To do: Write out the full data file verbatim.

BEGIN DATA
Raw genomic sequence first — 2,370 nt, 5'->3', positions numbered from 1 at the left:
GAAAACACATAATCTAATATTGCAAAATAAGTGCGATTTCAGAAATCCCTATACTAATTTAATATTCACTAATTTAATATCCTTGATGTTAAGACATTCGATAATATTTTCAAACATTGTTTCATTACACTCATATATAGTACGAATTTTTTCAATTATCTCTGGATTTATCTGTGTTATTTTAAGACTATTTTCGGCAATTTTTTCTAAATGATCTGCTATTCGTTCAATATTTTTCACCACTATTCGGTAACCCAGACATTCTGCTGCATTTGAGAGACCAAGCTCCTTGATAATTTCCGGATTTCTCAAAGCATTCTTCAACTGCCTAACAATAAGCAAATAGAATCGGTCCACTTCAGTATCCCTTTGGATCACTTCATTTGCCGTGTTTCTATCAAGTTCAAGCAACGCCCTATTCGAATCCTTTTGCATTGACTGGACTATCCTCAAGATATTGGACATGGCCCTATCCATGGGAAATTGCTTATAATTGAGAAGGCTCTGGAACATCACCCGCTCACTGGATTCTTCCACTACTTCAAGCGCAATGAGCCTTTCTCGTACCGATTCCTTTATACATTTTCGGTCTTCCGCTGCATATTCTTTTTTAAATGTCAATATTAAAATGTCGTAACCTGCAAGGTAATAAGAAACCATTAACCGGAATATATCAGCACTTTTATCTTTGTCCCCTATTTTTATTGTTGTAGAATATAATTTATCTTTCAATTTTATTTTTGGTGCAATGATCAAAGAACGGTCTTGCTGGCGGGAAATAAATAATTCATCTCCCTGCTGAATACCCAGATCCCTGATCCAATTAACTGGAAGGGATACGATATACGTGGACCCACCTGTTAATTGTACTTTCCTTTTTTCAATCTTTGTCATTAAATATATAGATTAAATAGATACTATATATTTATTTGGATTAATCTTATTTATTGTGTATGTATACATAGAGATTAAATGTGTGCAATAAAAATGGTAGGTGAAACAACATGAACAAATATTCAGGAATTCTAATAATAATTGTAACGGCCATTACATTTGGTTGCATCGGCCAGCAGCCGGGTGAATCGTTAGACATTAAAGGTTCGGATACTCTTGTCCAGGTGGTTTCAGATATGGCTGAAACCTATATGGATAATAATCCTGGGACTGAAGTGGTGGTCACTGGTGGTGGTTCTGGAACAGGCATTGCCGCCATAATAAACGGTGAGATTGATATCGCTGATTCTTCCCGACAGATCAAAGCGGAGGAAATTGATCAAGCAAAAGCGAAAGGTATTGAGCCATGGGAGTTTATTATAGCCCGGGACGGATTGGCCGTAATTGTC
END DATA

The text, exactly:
Raw genomic sequence first — 2,370 nt, 5'->3', positions numbered from 1 at the left:
GAAAACACATAATCTAATATTGCAAAATAAGTGCGATTTCAGAAATCCCTATACTAATTTAATATTCACTAATTTAATATCCTTGATGTTAAGACATTCGATAATATTTTCAAACATTGTTTCATTACACTCATATATAGTACGAATTTTTTCAATTATCTCTGGATTTATCTGTGTTATTTTAAGACTATTTTCGGCAATTTTTTCTAAATGATCTGCTATTCGTTCAATATTTTTCACCACTATTCGGTAACCCAGACATTCTGCTGCATTTGAGAGACCAAGCTCCTTGATAATTTCCGGATTTCTCAAAGCATTCTTCAACTGCCTAACAATAAGCAAATAGAATCGGTCCACTTCAGTATCCCTTTGGATCACTTCATTTGCCGTGTTTCTATCAAGTTCAAGCAACGCCCTATTCGAATCCTTTTGCATTGACTGGACTATCCTCAAGATATTGGACATGGCCCTATCCATGGGAAATTGCTTATAATTGAGAAGGCTCTGGAACATCACCCGCTCACTGGATTCTTCCACTACTTCAAGCGCAATGAGCCTTTCTCGTACCGATTCCTTTATACATTTTCGGTCTTCCGCTGCATATTCTTTTTTAAATGTCAATATTAAAATGTCGTAACCTGCAAGGTAATAAGAAACCATTAACCGGAATATATCAGCACTTTTATCTTTGTCCCCTATTTTTATTGTTGTAGAATATAATTTATCTTTCAATTTTATTTTTGGTGCAATGATCAAAGAACGGTCTTGCTGGCGGGAAATAAATAATTCATCTCCCTGCTGAATACCCAGATCCCTGATCCAATTAACTGGAAGGGATACGATATACGTGGACCCACCTGTTAATTGTACTTTCCTTTTTTCAATCTTTGTCATTAAATATATAGATTAAATAGATACTATATATTTATTTGGATTAATCTTATTTATTGTGTATGTATACATAGAGATTAAATGTGTGCAATAAAAATGGTAGGTGAAACAACATGAACAAATATTCAGGAATTCTAATAATAATTGTAACGGCCATTACATTTGGTTGCATCGGCCAGCAGCCGGGTGAATCGTTAGACATTAAAGGTTCGGATACTCTTGTCCAGGTGGTTTCAGATATGGCTGAAACCTATATGGATAATAATCCTGGGACTGAAGTGGTGGTCACTGGTGGTGGTTCTGGAACAGGCATTGCCGCCATAATAAACGGTGAGATTGATATCGCTGATTCTTCCCGACAGATCAAAGCGGAGGAAATTGATCAAGCAAAAGCGAAAGGTATTGAGCCATGGGAGTTTATTATAGCCCGGGACGGATTGGCCGTAATTGTC